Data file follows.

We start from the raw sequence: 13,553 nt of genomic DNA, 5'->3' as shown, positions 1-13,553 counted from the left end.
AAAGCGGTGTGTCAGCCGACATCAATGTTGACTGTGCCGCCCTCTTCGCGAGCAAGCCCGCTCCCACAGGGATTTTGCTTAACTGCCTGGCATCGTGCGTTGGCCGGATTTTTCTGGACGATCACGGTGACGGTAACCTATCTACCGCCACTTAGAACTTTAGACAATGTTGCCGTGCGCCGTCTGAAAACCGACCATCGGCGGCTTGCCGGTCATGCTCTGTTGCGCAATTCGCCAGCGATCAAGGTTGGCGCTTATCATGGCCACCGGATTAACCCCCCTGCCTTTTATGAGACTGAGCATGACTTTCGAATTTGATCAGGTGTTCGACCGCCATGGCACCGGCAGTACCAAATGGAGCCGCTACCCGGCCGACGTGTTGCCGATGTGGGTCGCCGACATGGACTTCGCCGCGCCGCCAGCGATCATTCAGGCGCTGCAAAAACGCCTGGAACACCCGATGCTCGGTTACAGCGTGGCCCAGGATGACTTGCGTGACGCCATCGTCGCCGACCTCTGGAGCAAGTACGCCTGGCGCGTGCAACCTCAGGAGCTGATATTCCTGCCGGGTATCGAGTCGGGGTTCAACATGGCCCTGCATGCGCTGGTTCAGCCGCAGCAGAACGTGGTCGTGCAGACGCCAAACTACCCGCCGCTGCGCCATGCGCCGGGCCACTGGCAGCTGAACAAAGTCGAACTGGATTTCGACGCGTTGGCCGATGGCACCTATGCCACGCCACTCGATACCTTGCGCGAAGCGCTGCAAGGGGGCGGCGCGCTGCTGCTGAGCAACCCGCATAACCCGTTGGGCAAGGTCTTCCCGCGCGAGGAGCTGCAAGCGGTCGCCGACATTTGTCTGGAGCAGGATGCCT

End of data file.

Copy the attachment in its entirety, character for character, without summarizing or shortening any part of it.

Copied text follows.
We start from the raw sequence: 13,553 nt of genomic DNA, 5'->3' as shown, positions 1-13,553 counted from the left end.
AAAGCGGTGTGTCAGCCGACATCAATGTTGACTGTGCCGCCCTCTTCGCGAGCAAGCCCGCTCCCACAGGGATTTTGCTTAACTGCCTGGCATCGTGCGTTGGCCGGATTTTTCTGGACGATCACGGTGACGGTAACCTATCTACCGCCACTTAGAACTTTAGACAATGTTGCCGTGCGCCGTCTGAAAACCGACCATCGGCGGCTTGCCGGTCATGCTCTGTTGCGCAATTCGCCAGCGATCAAGGTTGGCGCTTATCATGGCCACCGGATTAACCCCCCTGCCTTTTATGAGACTGAGCATGACTTTCGAATTTGATCAGGTGTTCGACCGCCATGGCACCGGCAGTACCAAATGGAGCCGCTACCCGGCCGACGTGTTGCCGATGTGGGTCGCCGACATGGACTTCGCCGCGCCGCCAGCGATCATTCAGGCGCTGCAAAAACGCCTGGAACACCCGATGCTCGGTTACAGCGTGGCCCAGGATGACTTGCGTGACGCCATCGTCGCCGACCTCTGGAGCAAGTACGCCTGGCGCGTGCAACCTCAGGAGCTGATATTCCTGCCGGGTATCGAGTCGGGGTTCAACATGGCCCTGCATGCGCTGGTTCAGCCGCAGCAGAACGTGGTCGTGCAGACGCCAAACTACCCGCCGCTGCGCCATGCGCCGGGCCACTGGCAGCTGAACAAAGTCGAACTGGATTTCGACGCGTTGGCCGATGGCACCTATGCCACGCCACTCGATACCTTGCGCGAAGCGCTGCAAGGGGGCGGCGCGCTGCTGCTGAGCAACCCGCATAACCCGTTGGGCAAGGTCTTCCCGCGCGAGGAGCTGCAAGCGGTCGCCGACATTTGTCTGGAGCAGGATGCCT